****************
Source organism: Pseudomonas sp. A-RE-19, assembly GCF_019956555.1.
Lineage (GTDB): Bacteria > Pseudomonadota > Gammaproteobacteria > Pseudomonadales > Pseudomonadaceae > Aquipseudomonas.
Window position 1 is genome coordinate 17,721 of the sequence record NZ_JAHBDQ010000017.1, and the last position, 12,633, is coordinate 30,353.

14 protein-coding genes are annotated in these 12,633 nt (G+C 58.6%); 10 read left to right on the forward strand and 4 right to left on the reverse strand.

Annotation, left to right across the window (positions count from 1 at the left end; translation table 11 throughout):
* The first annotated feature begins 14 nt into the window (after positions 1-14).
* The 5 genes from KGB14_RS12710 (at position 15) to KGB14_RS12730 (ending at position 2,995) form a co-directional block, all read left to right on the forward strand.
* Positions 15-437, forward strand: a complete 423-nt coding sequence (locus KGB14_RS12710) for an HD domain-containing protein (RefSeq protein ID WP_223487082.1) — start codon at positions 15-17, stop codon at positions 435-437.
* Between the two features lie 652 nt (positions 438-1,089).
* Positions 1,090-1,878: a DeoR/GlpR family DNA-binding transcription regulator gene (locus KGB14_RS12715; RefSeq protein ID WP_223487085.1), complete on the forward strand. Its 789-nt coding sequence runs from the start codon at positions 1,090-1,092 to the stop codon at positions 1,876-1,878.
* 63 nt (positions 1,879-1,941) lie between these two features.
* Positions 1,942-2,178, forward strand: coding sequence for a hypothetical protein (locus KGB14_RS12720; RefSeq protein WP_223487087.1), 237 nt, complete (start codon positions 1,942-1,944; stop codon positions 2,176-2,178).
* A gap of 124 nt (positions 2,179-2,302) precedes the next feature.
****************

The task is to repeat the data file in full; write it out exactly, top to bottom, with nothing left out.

Source organism: Pseudomonas sp. A-RE-19, assembly GCF_019956555.1.
Lineage (GTDB): Bacteria > Pseudomonadota > Gammaproteobacteria > Pseudomonadales > Pseudomonadaceae > Aquipseudomonas.
Window position 1 is genome coordinate 17,721 of the sequence record NZ_JAHBDQ010000017.1, and the last position, 12,633, is coordinate 30,353.

14 protein-coding genes are annotated in these 12,633 nt (G+C 58.6%); 10 read left to right on the forward strand and 4 right to left on the reverse strand.

Annotation, left to right across the window (positions count from 1 at the left end; translation table 11 throughout):
* The first annotated feature begins 14 nt into the window (after positions 1-14).
* The 5 genes from KGB14_RS12710 (at position 15) to KGB14_RS12730 (ending at position 2,995) form a co-directional block, all read left to right on the forward strand.
* Positions 15-437, forward strand: a complete 423-nt coding sequence (locus KGB14_RS12710) for an HD domain-containing protein (RefSeq protein ID WP_223487082.1) — start codon at positions 15-17, stop codon at positions 435-437.
* Between the two features lie 652 nt (positions 438-1,089).
* Positions 1,090-1,878: a DeoR/GlpR family DNA-binding transcription regulator gene (locus KGB14_RS12715; RefSeq protein ID WP_223487085.1), complete on the forward strand. Its 789-nt coding sequence runs from the start codon at positions 1,090-1,092 to the stop codon at positions 1,876-1,878.
* 63 nt (positions 1,879-1,941) lie between these two features.
* Positions 1,942-2,178, forward strand: coding sequence for a hypothetical protein (locus KGB14_RS12720; RefSeq protein WP_223487087.1), 237 nt, complete (start codon positions 1,942-1,944; stop codon positions 2,176-2,178).
* A gap of 124 nt (positions 2,179-2,302) precedes the next feature.